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A Simple Plug-In Library For .NET

, 20 May 2014 CPOL
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In this article, I will introduce plug-in based development and explain a simple library named SPS (Simple Plug-In System) that is used to develop plug-in based applications and services in .NET.

Introduction

In this article, I will introduce plug-in based development and explain a simple library named SPS (Simple Plug-In System) that is used to develop plug-in based applications and services in .NET.

Article Outline

Introduction

A few month ago, when I was developing a Windows service that performs some background operations, I needed to extend the service to add some customer specific codes. It was not proper to mix customer specific codes with my core application since these codes/classes can be removed later or I can add some codes for another customer too. So, my core application has to be independent from customer codes but must provide some common substructure for them. I decided to build my application as plug-in based. So, my customer specific codes are implemented as independent plugins.

I developed a Simple Plug-In System for this purpose, then I used it in my other projects too. In this article, I will share my simple and flexible work and will explain how I implemented it.

What is Plug-In based Application Development?

In computing, a plug-in is a set of software components that adds specific abilities to a larger software application [1]. You can allow to extend your application without changing or even re-compiling it by designing it as plug-in based. You can see a basic structure of an application - plugin relation in the figure below:

Plug-In Example

Figure 1: Basic architecture of a plug-in based application (from Wikipedia) [2].

Since the host application is independent from all plug-ins and cannot know how they are implemented, it defines a plug-in interface that must be implemented by all plug-ins. Typically, a plug-in manager in the host application used to load and manage all plug-ins. In the simple case, all plug-ins are placed in a specific plugin directory, plug-in manager loads all assemblies (generally DLL projects) in the plug-in directory and searches for classes those implementing the plug-in interface.

Plug-in manager may load plug-ins for once on startup of the host application in most simple case. Another approach may be to load/unload plug-ins dynamically while the application is running. Even more, an application can update plug-ins while running. Thus, a plug-in can be updated without restarting the main application. Host application can use plug-ins over plug-in interface after loading plug-ins.

In many applications, a plug-in may also need to use some functionalities of the host application. So, the application may provide an interface to plug-ins that can be named as service interface or application interface. Thus, a plug-in can call a method of the host application when needed.

Another concept that is considered while developing plug-in based applications is Application Domains. Application domains provide an isolation boundary for security, reliability, versioning and for unloading assemblies [3]. A .NET process has single application domain by default. You can create other application domains in runtime.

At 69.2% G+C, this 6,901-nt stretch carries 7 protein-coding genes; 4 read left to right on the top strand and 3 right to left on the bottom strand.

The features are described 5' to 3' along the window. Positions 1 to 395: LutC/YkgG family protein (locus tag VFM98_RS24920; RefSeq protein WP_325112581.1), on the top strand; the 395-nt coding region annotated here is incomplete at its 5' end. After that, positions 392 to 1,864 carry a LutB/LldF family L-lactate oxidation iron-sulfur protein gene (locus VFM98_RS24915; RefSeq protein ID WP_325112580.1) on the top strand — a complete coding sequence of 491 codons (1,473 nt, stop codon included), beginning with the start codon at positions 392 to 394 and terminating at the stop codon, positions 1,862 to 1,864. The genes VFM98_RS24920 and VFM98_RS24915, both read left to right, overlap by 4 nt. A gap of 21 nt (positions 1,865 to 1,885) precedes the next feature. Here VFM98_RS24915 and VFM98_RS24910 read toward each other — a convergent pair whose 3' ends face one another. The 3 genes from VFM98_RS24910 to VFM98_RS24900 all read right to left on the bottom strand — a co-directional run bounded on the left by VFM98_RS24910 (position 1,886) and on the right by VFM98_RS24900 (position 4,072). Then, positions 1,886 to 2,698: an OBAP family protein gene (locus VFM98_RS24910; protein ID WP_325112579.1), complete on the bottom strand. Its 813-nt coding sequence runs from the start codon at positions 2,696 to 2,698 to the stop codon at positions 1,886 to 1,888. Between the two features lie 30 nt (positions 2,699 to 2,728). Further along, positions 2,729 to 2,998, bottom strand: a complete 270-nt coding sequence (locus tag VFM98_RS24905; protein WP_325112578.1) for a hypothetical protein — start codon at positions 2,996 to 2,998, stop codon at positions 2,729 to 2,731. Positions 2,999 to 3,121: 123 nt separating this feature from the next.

An assembly cannot be unloaded until the application domain (that hosts it) unloaded. So, if you loaded a plug-in assembly in your default application domain, it cannot be unloaded (thus, assembly file cannot be changed in file system) until your application is closed. If you create a separated application domain and load plug-ins into this domain, then you can safely unload/reload/change the assembly without restarting your main application. But, unfortunately, you cannot directly use objects in other application domains and must use .NET remoting, marshalling and serializing techniques. If you don't really need to unload/update your plugins on runtime, you don't have to use application domains (In most scenarios, it is not needed). SPS also does not use application domains.

What is SPS?

SPS is a simple and open source library that implements exactly the model in the figure 1 to provide an infrastructure for building plug-in based applications in .NET.

A Simple Calculator Application with SPS

We will develop a very simple calculator application to demonstrate the usage of SPS library.

Using the Application

First, let me show how the calculator works:

Calculator Application

Figure 2: A plug-in based calculator application.

Calculator application has a simple GUI. You simply enter two numbers, select operation and press the Calculate button. Also, you see all loaded plug-ins on the right side of the form.

Calculator application does not provide any operation itself. Operations can be added as plug-ins without changing the calculator application. In figure 2, three plug-ins are used to perform three operations (Addition, Division and Multiply). Operation combobox is filled dynamically according to currently loaded plug-ins. Plug-ins are placed in PlugIns folder in root application folder.

There are two projects in the calculator solution:

Calculator solution

Figure 3: Calculator application solution.

CalculatorHostApp is the main application that provides the GUI. CalculatorPlugInLib contains plug-in interface and application interface. Both projects add SPS.dll (Simple Plug-In System) to references to be able to use plug-in system.

Defining the Plug-in Interface